Wednesday, February 15, 2012

A River Runs Through It

Sunrise on the James River, 2012
(Click to see larger)

Sometimes a camera phone is an acceptable substitute for a good camera. But sometimes, like the other morning in Richmond, it just wasn’t enough.
I didn't have my "good camera" with me. The trip was all business, starting early in the morning and going late into the night for two days. I hadn’t expected to have time for pictures and, to be honest, I should have been getting a little more sleep instead of getting up to watch the sun rise. But my eyes weren't completely closed to photo opportunities. The morning's sunrise on the James River, too, was too gorgeous to miss.
I lived in Richmond from 1970 until early 1983. This was a time when many cities were still ignoring the rivers at their doorsteps. Where you see modern buildings in this picture was mostly scrub woods and parking lots when I was there.
To get to the river in downtown Richmond in those days you had to be prepared to break the law. The riverfront was nearly all private property. You had to cross railroad tracks and trestles and get across the remnants of the Kanawha Canal. Railroad police were especially vigorous in prosecuting those who trespassed in their right of ways.
The Kanawha Canal is an interesting feature of Richmond’s riverfront. George Washington surveyed and designed the canal, which during the 1700s and 1800s carried goods and people from the western part of the state to its final lock in the eastern end of downtown Richmond. Because the geological “fall line” that marks the transition from “upland” Virginia to the flatter coastal plains runs just east of Richmond, the James River is mostly rocky rapids as it plunges through downtown Richmond on its way to the wider and calmer waters just east of town. Even on its calmest days, the rapids can be extremely dangerous.
When I lived in Richmond, it looked as if nothing had been done to the Kanawha Canal since Washington’s time. Where you could locate sections of the canal you would find rusty and leaking locks, sunken boats, discarded industrial machinery, abandoned vehicles and trees growing out of the canal bottom. When there were problems at the city’s wastewater treatment plant, just up river, raw sewage would occasionally be dumped into the canal.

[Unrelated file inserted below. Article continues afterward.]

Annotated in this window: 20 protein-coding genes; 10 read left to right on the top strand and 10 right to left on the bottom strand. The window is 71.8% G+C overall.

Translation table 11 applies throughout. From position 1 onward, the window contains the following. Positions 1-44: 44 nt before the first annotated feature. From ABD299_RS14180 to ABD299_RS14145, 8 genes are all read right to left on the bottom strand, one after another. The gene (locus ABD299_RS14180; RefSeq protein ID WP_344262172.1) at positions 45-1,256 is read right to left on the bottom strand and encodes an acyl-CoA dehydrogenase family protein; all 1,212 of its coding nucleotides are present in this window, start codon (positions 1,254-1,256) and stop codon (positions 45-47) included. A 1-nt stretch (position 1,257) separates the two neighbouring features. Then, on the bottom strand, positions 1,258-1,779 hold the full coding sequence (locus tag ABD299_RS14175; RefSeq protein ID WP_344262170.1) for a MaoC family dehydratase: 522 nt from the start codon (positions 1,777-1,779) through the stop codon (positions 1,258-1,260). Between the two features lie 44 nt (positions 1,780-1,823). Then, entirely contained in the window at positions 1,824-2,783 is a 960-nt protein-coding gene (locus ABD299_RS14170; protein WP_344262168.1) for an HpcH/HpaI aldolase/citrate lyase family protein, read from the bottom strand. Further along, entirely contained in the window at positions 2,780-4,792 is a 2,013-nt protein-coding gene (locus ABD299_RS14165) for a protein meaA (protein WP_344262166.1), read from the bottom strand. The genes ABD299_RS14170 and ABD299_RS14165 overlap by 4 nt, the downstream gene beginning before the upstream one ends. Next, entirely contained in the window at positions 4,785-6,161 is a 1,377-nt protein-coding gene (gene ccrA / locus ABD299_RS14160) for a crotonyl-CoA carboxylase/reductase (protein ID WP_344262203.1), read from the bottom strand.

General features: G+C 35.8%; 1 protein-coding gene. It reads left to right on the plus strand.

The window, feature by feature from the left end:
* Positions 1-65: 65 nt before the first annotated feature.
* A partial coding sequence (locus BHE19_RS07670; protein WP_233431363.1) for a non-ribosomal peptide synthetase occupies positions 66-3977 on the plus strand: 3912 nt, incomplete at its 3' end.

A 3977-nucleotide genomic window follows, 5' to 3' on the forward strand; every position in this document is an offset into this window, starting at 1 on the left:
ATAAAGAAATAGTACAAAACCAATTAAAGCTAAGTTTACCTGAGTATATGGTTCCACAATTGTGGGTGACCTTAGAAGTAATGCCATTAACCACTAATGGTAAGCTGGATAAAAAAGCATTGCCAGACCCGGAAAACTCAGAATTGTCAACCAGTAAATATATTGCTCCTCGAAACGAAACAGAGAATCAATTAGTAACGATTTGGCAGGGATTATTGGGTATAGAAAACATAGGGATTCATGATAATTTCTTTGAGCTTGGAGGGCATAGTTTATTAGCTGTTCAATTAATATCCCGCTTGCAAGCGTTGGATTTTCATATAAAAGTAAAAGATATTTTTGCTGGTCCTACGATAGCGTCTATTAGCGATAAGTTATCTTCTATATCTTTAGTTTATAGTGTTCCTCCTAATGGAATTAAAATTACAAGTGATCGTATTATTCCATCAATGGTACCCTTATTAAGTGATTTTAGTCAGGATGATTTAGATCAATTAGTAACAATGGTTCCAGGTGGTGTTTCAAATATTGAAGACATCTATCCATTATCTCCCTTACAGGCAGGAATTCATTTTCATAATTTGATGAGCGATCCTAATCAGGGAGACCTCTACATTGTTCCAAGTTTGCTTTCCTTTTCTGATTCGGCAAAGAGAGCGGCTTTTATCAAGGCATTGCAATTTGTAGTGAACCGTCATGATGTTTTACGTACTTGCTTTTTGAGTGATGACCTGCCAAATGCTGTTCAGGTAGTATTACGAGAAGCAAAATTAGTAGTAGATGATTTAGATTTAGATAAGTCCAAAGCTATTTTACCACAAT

Today, Richmond embraces its riverfront. Sections of the Kanawha Canal have been cleaned and restored and are now among the city’s most popular tourist attractions.
There aren’t many office buildings in this scene because most of the modern downtown was built well uphill from what you can see here. Richmonders are still wary of the river. Even after a robust floodwall was built, developers are leery of getting too close to the still occasionally wild river.
I had higher hopes for this picture because it was the first time I’d seen this view from an elevated perspective. This picture was made using the Photosynth app I mentioned the other day. I wish the quality were better because the transition from the brighter sky of the east to the darker sky of the west displayed a richer spectrum of colors than can be seen here and set off the moon a lot better. A better camera would have captured more of the subtlety of those colors.
Sometimes a phone camera can be an acceptable substitute. But when your memory holds a much richer memory of the moment, all the camera phone picture does is drive you crazy at the thought of what could have been. 


  1. We've just switched carriers and our new "stupid" phones have a 2MP camera. I took 2 shots and decided to forget the camera was even there. That said, I'm retired and can get away with carrying a DSLR everywhere I go.